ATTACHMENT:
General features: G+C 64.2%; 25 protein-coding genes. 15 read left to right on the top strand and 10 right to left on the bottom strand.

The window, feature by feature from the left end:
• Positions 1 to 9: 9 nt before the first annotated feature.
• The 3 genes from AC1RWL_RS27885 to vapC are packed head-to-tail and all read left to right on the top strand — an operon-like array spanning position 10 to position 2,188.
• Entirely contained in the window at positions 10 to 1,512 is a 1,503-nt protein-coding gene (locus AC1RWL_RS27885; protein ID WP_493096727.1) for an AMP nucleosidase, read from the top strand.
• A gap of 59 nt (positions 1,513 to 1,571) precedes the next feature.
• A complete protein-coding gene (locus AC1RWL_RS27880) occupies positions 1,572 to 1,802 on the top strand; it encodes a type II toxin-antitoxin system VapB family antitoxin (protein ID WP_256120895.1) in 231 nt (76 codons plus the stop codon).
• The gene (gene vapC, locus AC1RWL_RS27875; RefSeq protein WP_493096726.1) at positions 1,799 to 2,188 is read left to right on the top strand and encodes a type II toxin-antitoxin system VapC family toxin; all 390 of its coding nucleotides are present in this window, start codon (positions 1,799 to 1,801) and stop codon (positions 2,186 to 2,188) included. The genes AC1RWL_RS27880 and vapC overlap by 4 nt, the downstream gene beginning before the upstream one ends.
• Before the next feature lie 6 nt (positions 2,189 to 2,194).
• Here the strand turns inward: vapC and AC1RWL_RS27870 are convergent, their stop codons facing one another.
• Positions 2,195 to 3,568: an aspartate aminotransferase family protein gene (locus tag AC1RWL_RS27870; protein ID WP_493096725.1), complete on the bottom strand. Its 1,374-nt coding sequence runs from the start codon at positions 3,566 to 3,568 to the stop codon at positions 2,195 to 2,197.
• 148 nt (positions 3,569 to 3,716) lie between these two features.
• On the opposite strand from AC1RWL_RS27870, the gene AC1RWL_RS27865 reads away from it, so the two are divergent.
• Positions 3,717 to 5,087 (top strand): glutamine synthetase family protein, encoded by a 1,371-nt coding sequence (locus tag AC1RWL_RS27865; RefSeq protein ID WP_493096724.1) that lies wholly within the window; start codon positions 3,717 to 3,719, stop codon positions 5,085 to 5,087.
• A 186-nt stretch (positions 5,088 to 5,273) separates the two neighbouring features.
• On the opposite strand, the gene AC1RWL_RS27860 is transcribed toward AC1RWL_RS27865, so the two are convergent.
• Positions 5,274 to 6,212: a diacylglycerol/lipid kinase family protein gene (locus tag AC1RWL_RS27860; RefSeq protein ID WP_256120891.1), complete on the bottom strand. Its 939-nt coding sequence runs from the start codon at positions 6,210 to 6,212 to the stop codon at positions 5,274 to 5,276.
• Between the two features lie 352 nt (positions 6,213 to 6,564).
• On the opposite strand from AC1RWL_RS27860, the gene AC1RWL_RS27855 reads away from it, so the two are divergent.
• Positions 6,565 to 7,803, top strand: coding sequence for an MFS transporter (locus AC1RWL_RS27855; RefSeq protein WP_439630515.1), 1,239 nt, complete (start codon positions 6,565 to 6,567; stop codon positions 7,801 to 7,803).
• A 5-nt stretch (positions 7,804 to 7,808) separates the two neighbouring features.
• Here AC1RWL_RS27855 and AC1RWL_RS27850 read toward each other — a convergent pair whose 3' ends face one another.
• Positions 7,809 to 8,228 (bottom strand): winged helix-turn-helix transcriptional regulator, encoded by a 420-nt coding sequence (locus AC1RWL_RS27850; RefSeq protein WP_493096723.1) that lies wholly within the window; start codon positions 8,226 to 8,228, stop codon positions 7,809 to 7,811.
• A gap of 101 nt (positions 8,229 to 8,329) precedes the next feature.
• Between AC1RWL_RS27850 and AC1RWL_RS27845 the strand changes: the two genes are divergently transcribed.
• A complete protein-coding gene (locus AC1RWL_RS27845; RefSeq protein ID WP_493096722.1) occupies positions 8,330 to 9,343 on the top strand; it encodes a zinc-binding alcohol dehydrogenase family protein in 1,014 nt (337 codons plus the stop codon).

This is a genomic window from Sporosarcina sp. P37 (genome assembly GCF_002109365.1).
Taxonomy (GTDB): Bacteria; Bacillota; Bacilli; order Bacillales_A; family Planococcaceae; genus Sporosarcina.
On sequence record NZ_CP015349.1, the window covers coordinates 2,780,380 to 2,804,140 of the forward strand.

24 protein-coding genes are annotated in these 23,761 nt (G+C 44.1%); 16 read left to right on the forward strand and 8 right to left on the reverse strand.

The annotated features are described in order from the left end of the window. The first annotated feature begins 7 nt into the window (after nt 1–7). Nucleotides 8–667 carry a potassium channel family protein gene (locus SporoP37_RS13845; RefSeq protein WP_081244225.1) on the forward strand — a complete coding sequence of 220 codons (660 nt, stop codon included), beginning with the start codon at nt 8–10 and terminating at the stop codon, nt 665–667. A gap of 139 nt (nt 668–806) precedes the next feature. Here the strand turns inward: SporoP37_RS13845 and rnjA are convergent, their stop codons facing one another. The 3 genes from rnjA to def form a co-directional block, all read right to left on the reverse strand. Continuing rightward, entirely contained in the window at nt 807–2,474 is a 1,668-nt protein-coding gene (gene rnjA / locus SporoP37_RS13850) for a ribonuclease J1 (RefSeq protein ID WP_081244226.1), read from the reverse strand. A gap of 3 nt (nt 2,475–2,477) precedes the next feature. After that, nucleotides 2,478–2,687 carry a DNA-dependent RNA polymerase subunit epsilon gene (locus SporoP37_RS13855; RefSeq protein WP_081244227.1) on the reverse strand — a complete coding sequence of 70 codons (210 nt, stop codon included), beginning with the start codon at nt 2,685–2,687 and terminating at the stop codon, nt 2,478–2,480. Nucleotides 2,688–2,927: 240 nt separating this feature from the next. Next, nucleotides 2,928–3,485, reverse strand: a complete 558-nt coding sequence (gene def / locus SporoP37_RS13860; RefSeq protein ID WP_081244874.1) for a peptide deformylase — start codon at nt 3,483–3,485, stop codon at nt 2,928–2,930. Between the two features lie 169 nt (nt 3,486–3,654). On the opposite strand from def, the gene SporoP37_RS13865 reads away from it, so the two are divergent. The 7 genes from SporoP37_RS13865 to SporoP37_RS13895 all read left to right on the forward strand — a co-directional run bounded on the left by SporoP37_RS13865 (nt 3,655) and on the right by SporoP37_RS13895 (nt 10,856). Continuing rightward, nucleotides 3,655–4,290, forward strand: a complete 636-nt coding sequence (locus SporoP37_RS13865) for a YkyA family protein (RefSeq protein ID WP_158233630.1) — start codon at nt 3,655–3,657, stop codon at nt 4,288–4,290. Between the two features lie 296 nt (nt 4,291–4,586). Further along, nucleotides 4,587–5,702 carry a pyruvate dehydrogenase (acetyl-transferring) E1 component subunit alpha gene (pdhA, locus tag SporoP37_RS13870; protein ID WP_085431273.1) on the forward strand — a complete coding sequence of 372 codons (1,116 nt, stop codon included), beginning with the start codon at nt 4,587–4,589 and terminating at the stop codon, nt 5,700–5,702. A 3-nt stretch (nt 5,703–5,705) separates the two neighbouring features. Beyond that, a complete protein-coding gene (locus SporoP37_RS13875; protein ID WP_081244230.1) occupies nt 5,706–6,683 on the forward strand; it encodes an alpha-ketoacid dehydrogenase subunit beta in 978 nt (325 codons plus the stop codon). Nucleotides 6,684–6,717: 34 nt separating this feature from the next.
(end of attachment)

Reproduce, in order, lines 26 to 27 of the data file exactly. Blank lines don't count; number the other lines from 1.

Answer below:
• A complete protein-coding gene (locus AC1RWL_RS27845; RefSeq protein ID WP_493096722.1) occupies positions 8,330 to 9,343 on the top strand; it encodes a zinc-binding alcohol dehydrogenase family protein in 1,014 nt (337 codons plus the stop codon).

This is a genomic window from Sporosarcina sp. P37 (genome assembly GCF_002109365.1).